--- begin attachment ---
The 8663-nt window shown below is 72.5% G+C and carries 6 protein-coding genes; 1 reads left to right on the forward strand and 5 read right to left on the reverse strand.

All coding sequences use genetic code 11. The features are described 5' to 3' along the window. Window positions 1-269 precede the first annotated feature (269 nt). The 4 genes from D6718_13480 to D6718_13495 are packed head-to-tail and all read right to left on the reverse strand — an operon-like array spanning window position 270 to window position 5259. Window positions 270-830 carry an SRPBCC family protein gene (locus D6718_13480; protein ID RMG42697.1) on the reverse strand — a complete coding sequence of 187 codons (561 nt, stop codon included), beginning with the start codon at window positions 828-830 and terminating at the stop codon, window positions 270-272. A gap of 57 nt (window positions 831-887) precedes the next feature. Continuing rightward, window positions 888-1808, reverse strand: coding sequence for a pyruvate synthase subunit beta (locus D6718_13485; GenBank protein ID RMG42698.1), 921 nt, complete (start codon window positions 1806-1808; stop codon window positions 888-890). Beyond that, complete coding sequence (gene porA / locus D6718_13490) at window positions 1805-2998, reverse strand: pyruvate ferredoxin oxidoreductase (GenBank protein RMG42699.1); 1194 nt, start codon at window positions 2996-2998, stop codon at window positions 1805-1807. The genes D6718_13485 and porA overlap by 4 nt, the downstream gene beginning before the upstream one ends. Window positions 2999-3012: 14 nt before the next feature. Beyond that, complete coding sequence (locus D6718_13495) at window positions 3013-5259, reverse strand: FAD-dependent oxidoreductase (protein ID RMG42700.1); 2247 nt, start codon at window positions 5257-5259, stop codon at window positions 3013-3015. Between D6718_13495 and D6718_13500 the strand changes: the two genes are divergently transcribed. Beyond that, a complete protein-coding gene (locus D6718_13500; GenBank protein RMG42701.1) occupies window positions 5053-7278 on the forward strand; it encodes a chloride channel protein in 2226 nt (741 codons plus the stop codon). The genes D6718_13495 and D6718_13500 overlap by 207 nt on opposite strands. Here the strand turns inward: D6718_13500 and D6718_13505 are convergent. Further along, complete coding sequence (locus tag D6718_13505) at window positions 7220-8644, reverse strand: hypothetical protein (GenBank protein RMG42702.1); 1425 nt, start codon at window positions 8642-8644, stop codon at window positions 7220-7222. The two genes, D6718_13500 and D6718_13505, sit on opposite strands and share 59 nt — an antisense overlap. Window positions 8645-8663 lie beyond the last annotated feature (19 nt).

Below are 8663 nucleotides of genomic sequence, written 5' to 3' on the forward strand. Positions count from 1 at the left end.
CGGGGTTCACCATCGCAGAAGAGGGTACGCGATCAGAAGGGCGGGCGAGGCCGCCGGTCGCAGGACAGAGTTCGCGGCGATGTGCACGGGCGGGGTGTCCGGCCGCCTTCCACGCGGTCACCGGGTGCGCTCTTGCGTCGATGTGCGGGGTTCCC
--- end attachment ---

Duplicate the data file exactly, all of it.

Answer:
The 8663-nt window shown below is 72.5% G+C and carries 6 protein-coding genes; 1 reads left to right on the forward strand and 5 read right to left on the reverse strand.

All coding sequences use genetic code 11. The features are described 5' to 3' along the window. Window positions 1-269 precede the first annotated feature (269 nt). The 4 genes from D6718_13480 to D6718_13495 are packed head-to-tail and all read right to left on the reverse strand — an operon-like array spanning window position 270 to window position 5259. Window positions 270-830 carry an SRPBCC family protein gene (locus D6718_13480; protein ID RMG42697.1) on the reverse strand — a complete coding sequence of 187 codons (561 nt, stop codon included), beginning with the start codon at window positions 828-830 and terminating at the stop codon, window positions 270-272. A gap of 57 nt (window positions 831-887) precedes the next feature. Continuing rightward, window positions 888-1808, reverse strand: coding sequence for a pyruvate synthase subunit beta (locus D6718_13485; GenBank protein ID RMG42698.1), 921 nt, complete (start codon window positions 1806-1808; stop codon window positions 888-890). Beyond that, complete coding sequence (gene porA / locus D6718_13490) at window positions 1805-2998, reverse strand: pyruvate ferredoxin oxidoreductase (GenBank protein RMG42699.1); 1194 nt, start codon at window positions 2996-2998, stop codon at window positions 1805-1807. The genes D6718_13485 and porA overlap by 4 nt, the downstream gene beginning before the upstream one ends. Window positions 2999-3012: 14 nt before the next feature. Beyond that, complete coding sequence (locus D6718_13495) at window positions 3013-5259, reverse strand: FAD-dependent oxidoreductase (protein ID RMG42700.1); 2247 nt, start codon at window positions 5257-5259, stop codon at window positions 3013-3015. Between D6718_13495 and D6718_13500 the strand changes: the two genes are divergently transcribed. Beyond that, a complete protein-coding gene (locus D6718_13500; GenBank protein RMG42701.1) occupies window positions 5053-7278 on the forward strand; it encodes a chloride channel protein in 2226 nt (741 codons plus the stop codon). The genes D6718_13495 and D6718_13500 overlap by 207 nt on opposite strands. Here the strand turns inward: D6718_13500 and D6718_13505 are convergent. Further along, complete coding sequence (locus tag D6718_13505) at window positions 7220-8644, reverse strand: hypothetical protein (GenBank protein RMG42702.1); 1425 nt, start codon at window positions 8642-8644, stop codon at window positions 7220-7222. The two genes, D6718_13500 and D6718_13505, sit on opposite strands and share 59 nt — an antisense overlap. Window positions 8645-8663 lie beyond the last annotated feature (19 nt).

Below are 8663 nucleotides of genomic sequence, written 5' to 3' on the forward strand. Positions count from 1 at the left end.
CGGGGTTCACCATCGCAGAAGAGGGTACGCGATCAGAAGGGCGGGCGAGGCCGCCGGTCGCAGGACAGAGTTCGCGGCGATGTGCACGGGCGGGGTGTCCGGCCGCCTTCCACGCGGTCACCGGGTGCGCTCTTGCGTCGATGTGCGGGGTTCCC